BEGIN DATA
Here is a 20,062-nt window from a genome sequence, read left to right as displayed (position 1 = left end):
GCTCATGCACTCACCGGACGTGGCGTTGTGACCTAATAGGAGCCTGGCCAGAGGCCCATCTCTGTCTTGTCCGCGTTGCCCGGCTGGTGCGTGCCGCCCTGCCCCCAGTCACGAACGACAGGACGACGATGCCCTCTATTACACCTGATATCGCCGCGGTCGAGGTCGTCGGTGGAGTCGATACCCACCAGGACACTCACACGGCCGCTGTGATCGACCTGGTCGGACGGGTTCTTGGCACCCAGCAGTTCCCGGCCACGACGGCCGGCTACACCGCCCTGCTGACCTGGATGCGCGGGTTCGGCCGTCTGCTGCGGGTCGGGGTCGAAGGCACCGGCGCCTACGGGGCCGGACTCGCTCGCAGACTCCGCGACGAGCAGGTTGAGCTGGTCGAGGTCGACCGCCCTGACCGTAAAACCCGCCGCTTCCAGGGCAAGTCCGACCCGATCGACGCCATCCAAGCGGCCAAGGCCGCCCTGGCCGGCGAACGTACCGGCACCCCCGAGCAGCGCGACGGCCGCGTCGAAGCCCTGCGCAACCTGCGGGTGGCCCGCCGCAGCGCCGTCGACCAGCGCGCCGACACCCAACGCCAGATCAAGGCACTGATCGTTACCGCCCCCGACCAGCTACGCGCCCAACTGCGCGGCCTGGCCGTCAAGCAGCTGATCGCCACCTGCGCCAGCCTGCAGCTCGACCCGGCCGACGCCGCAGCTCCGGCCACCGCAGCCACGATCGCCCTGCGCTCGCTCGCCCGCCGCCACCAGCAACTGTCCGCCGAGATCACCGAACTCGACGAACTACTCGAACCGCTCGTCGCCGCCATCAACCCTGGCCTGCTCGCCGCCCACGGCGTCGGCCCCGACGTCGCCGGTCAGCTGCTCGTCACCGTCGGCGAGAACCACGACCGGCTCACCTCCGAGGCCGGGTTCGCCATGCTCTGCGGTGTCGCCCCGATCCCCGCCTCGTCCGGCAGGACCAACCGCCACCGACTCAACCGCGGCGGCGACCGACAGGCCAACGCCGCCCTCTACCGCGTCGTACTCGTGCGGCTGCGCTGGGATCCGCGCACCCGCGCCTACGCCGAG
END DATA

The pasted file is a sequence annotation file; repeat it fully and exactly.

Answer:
Here is a 20,062-nt window from a genome sequence, read left to right as displayed (position 1 = left end):
GCTCATGCACTCACCGGACGTGGCGTTGTGACCTAATAGGAGCCTGGCCAGAGGCCCATCTCTGTCTTGTCCGCGTTGCCCGGCTGGTGCGTGCCGCCCTGCCCCCAGTCACGAACGACAGGACGACGATGCCCTCTATTACACCTGATATCGCCGCGGTCGAGGTCGTCGGTGGAGTCGATACCCACCAGGACACTCACACGGCCGCTGTGATCGACCTGGTCGGACGGGTTCTTGGCACCCAGCAGTTCCCGGCCACGACGGCCGGCTACACCGCCCTGCTGACCTGGATGCGCGGGTTCGGCCGTCTGCTGCGGGTCGGGGTCGAAGGCACCGGCGCCTACGGGGCCGGACTCGCTCGCAGACTCCGCGACGAGCAGGTTGAGCTGGTCGAGGTCGACCGCCCTGACCGTAAAACCCGCCGCTTCCAGGGCAAGTCCGACCCGATCGACGCCATCCAAGCGGCCAAGGCCGCCCTGGCCGGCGAACGTACCGGCACCCCCGAGCAGCGCGACGGCCGCGTCGAAGCCCTGCGCAACCTGCGGGTGGCCCGCCGCAGCGCCGTCGACCAGCGCGCCGACACCCAACGCCAGATCAAGGCACTGATCGTTACCGCCCCCGACCAGCTACGCGCCCAACTGCGCGGCCTGGCCGTCAAGCAGCTGATCGCCACCTGCGCCAGCCTGCAGCTCGACCCGGCCGACGCCGCAGCTCCGGCCACCGCAGCCACGATCGCCCTGCGCTCGCTCGCCCGCCGCCACCAGCAACTGTCCGCCGAGATCACCGAACTCGACGAACTACTCGAACCGCTCGTCGCCGCCATCAACCCTGGCCTGCTCGCCGCCCACGGCGTCGGCCCCGACGTCGCCGGTCAGCTGCTCGTCACCGTCGGCGAGAACCACGACCGGCTCACCTCCGAGGCCGGGTTCGCCATGCTCTGCGGTGTCGCCCCGATCCCCGCCTCGTCCGGCAGGACCAACCGCCACCGACTCAACCGCGGCGGCGACCGACAGGCCAACGCCGCCCTCTACCGCGTCGTACTCGTGCGGCTGCGCTGGGATCCGCGCACCCGCGCCTACGCCGAG